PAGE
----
What are budget wireless providers?

Providers like Cricket and Boost rent tower space from the larger providers, then turn around and offer less expensive plans that typically have more limited services and features. However, if your mobile phone needs aren’t robust, it might be a good way to save some money.

Can you find free internet service?

You’re probably not going to find absolutely free internet service unless it comes at a very slow speed and is loaded with advertising. Almost every legitimate internet provider participates in one or more programs that offer low income discounts for households that don’t have internet service.

Can you trust internet service provider reviews?

Forbes magazine has concluded that as much as about 33% of online reviews of all types are fraudulent and not a true reflection of a customer’s experience. So, you should probably throw out about one in every three reviews you read. How to pick the one to throw out? Forbes didn’t offer any advice in that area.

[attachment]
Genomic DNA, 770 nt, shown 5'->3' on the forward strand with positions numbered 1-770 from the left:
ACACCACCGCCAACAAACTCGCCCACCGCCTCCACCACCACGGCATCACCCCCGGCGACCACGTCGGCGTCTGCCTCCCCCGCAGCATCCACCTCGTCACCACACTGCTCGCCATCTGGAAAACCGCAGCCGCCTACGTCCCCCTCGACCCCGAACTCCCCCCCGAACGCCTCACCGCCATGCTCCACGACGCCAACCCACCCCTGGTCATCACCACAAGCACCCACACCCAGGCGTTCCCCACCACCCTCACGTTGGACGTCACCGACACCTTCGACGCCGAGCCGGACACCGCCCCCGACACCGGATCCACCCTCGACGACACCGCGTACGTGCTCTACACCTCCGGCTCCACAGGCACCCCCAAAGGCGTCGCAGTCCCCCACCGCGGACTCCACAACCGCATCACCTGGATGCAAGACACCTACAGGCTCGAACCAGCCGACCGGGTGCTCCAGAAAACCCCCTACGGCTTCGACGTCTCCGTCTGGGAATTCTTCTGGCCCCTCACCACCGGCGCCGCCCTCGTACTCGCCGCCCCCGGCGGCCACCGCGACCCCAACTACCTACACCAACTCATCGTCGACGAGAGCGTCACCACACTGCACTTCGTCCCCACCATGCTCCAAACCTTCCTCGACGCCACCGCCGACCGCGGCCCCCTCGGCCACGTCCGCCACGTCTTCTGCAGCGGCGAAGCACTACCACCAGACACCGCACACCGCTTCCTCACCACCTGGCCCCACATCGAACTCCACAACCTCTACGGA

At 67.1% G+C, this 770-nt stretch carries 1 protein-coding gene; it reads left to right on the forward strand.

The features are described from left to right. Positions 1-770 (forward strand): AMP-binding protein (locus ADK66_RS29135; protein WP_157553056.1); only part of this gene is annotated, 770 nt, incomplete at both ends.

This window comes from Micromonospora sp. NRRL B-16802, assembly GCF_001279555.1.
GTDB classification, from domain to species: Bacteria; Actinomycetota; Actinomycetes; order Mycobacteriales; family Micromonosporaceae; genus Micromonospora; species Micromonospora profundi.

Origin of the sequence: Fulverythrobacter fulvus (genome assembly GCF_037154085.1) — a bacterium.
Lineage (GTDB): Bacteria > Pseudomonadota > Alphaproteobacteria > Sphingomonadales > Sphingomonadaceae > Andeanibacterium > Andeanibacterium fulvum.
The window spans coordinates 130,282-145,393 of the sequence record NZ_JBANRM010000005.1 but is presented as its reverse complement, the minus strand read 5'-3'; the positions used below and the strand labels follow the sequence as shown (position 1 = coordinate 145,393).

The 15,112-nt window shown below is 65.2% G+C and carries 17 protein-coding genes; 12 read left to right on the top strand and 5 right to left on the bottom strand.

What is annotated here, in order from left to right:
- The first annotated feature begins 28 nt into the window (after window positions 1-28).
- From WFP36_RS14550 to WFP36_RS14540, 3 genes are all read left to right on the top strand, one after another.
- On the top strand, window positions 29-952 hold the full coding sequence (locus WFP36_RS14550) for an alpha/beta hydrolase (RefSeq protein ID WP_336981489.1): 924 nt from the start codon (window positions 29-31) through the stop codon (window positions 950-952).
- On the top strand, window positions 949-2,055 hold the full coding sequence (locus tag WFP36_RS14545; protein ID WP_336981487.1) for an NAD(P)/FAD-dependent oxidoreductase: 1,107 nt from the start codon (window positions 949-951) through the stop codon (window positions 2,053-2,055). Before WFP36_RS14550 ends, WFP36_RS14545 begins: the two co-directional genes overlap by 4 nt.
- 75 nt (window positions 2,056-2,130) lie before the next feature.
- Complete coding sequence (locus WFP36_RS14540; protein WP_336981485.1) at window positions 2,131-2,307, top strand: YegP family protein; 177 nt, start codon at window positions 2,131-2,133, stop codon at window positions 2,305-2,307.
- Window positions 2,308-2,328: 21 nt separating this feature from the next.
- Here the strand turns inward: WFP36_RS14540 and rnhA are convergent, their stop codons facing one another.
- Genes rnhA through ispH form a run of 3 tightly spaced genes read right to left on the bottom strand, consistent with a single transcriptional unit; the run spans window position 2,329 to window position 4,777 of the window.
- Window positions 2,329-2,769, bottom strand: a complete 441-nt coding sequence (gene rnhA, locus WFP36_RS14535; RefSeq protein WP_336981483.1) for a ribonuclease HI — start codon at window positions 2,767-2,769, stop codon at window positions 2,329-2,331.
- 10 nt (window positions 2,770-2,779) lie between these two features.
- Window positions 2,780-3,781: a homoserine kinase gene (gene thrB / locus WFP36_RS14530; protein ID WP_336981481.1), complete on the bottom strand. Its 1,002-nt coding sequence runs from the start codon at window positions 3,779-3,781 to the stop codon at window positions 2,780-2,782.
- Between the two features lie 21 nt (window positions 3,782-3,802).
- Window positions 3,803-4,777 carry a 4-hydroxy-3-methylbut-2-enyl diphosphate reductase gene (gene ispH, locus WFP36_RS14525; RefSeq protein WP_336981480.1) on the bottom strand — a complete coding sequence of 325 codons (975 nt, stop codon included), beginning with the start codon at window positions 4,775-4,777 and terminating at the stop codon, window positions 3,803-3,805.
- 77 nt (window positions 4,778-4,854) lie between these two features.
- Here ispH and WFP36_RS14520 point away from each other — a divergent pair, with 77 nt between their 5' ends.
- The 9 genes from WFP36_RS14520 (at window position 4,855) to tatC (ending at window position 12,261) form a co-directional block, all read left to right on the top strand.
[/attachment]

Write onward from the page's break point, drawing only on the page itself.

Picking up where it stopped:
Why isn’t fiber available where I live?

ISPs are having to build an entirely new infrastructure to carry fiber internet on a national basis. The design and function are different from the copper-based lines that carry DSL and cable service and require them to dig new holes and bury new cables. This takes time. Some estimates claim the US will be 50% covered by 2025.

What is Starlink internet service?

Starlink is a next generation type of satellite internet that differs by sending thousands of satellites into low earth orbit. Owned by Tesla CEO, Elon Musk, Starlink intends to provide faster speeds to remote areas than traditional satellite internet has been able to achieve.